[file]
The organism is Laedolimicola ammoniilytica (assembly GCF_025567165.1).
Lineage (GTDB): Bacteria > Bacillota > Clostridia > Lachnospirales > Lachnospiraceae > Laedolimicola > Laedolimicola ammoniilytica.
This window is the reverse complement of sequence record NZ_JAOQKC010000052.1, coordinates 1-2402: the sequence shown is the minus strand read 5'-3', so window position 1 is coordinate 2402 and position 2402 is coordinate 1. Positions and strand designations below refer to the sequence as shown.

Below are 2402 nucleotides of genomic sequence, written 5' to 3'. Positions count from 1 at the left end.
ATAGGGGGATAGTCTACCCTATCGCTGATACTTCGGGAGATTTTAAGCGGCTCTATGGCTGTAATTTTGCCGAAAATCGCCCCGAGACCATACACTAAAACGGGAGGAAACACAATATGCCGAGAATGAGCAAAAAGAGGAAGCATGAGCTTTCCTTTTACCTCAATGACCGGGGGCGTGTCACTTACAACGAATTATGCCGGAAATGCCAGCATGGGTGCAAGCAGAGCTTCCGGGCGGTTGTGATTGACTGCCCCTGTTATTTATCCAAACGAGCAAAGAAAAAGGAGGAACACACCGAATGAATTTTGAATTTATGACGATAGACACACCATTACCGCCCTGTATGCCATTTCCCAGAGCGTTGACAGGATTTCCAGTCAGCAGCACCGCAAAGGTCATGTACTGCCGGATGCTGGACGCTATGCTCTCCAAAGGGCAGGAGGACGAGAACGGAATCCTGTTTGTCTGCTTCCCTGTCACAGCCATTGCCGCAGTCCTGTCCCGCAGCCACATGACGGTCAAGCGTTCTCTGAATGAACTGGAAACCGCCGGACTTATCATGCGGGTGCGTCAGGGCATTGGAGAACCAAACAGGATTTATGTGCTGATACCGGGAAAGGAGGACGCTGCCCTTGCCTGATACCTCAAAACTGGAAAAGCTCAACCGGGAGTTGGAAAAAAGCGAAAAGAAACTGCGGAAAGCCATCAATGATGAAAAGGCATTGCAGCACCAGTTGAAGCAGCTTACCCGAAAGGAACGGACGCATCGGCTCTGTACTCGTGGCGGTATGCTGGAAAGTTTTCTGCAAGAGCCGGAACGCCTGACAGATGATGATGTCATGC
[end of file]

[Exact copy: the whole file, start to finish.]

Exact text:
The organism is Laedolimicola ammoniilytica (assembly GCF_025567165.1).
Lineage (GTDB): Bacteria > Bacillota > Clostridia > Lachnospirales > Lachnospiraceae > Laedolimicola > Laedolimicola ammoniilytica.
This window is the reverse complement of sequence record NZ_JAOQKC010000052.1, coordinates 1-2402: the sequence shown is the minus strand read 5'-3', so window position 1 is coordinate 2402 and position 2402 is coordinate 1. Positions and strand designations below refer to the sequence as shown.

Below are 2402 nucleotides of genomic sequence, written 5' to 3'. Positions count from 1 at the left end.
ATAGGGGGATAGTCTACCCTATCGCTGATACTTCGGGAGATTTTAAGCGGCTCTATGGCTGTAATTTTGCCGAAAATCGCCCCGAGACCATACACTAAAACGGGAGGAAACACAATATGCCGAGAATGAGCAAAAAGAGGAAGCATGAGCTTTCCTTTTACCTCAATGACCGGGGGCGTGTCACTTACAACGAATTATGCCGGAAATGCCAGCATGGGTGCAAGCAGAGCTTCCGGGCGGTTGTGATTGACTGCCCCTGTTATTTATCCAAACGAGCAAAGAAAAAGGAGGAACACACCGAATGAATTTTGAATTTATGACGATAGACACACCATTACCGCCCTGTATGCCATTTCCCAGAGCGTTGACAGGATTTCCAGTCAGCAGCACCGCAAAGGTCATGTACTGCCGGATGCTGGACGCTATGCTCTCCAAAGGGCAGGAGGACGAGAACGGAATCCTGTTTGTCTGCTTCCCTGTCACAGCCATTGCCGCAGTCCTGTCCCGCAGCCACATGACGGTCAAGCGTTCTCTGAATGAACTGGAAACCGCCGGACTTATCATGCGGGTGCGTCAGGGCATTGGAGAACCAAACAGGATTTATGTGCTGATACCGGGAAAGGAGGACGCTGCCCTTGCCTGATACCTCAAAACTGGAAAAGCTCAACCGGGAGTTGGAAAAAAGCGAAAAGAAACTGCGGAAAGCCATCAATGATGAAAAGGCATTGCAGCACCAGTTGAAGCAGCTTACCCGAAAGGAACGGACGCATCGGCTCTGTACTCGTGGCGGTATGCTGGAAAGTTTTCTGCAAGAGCCGGAACGCCTGACAGATGATGATGTCATGC